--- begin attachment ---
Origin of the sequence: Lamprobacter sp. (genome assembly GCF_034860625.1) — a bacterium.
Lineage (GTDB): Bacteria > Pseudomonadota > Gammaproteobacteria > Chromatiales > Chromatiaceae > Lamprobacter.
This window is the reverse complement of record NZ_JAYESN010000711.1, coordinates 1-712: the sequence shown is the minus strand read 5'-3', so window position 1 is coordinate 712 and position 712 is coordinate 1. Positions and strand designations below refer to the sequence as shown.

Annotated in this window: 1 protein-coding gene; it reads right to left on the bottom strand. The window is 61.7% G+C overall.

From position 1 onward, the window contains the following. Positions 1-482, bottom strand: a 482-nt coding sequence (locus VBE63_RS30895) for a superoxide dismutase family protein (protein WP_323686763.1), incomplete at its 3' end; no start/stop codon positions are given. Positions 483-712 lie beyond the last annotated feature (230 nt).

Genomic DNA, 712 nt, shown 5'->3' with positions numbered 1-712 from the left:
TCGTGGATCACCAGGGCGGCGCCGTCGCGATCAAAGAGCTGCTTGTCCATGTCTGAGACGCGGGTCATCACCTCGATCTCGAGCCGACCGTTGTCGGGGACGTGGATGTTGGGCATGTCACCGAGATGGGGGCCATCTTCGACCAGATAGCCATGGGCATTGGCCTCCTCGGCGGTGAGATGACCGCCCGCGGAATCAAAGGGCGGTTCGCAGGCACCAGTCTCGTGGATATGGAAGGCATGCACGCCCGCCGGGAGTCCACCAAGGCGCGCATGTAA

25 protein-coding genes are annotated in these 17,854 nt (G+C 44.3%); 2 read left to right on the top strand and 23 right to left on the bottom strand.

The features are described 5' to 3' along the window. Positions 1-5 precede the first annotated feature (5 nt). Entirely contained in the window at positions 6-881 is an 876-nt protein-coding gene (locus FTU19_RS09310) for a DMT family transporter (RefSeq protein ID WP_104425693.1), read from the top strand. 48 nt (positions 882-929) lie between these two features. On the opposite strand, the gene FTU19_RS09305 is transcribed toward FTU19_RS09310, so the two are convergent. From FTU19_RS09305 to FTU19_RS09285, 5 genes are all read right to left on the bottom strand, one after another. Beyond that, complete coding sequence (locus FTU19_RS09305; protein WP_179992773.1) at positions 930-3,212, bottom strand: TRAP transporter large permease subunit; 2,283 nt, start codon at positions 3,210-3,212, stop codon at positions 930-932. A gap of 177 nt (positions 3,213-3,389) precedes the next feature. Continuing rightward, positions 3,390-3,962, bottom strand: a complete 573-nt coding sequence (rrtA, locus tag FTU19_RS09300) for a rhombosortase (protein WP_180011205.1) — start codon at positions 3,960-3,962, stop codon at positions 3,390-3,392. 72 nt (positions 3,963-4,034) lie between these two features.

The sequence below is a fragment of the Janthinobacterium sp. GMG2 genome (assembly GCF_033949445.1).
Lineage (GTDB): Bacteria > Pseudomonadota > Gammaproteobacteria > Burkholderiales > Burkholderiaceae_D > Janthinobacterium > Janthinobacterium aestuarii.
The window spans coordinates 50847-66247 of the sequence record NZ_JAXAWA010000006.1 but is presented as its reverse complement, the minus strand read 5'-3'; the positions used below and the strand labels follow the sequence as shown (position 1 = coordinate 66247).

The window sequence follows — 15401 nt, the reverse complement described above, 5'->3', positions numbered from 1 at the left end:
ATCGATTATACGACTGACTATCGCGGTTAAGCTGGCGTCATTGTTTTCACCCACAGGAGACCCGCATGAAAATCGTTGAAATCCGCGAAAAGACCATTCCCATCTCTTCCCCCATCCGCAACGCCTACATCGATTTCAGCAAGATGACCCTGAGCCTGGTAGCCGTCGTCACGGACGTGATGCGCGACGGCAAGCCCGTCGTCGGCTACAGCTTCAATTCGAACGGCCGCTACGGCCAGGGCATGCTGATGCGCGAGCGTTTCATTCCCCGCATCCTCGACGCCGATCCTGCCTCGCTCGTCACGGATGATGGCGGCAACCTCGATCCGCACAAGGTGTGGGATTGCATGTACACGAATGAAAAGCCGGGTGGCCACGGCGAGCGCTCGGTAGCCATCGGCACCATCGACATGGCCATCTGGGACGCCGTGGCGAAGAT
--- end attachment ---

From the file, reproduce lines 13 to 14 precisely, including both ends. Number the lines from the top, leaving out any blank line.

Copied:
The window sequence follows — 15401 nt, the reverse complement described above, 5'->3', positions numbered from 1 at the left end:
ATCGATTATACGACTGACTATCGCGGTTAAGCTGGCGTCATTGTTTTCACCCACAGGAGACCCGCATGAAAATCGTTGAAATCCGCGAAAAGACCATTCCCATCTCTTCCCCCATCCGCAACGCCTACATCGATTTCAGCAAGATGACCCTGAGCCTGGTAGCCGTCGTCACGGACGTGATGCGCGACGGCAAGCCCGTCGTCGGCTACAGCTTCAATTCGAACGGCCGCTACGGCCAGGGCATGCTGATGCGCGAGCGTTTCATTCCCCGCATCCTCGACGCCGATCCTGCCTCGCTCGTCACGGATGATGGCGGCAACCTCGATCCGCACAAGGTGTGGGATTGCATGTACACGAATGAAAAGCCGGGTGGCCACGGCGAGCGCTCGGTAGCCATCGGCACCATCGACATGGCCATCTGGGACGCCGTGGCGAAGAT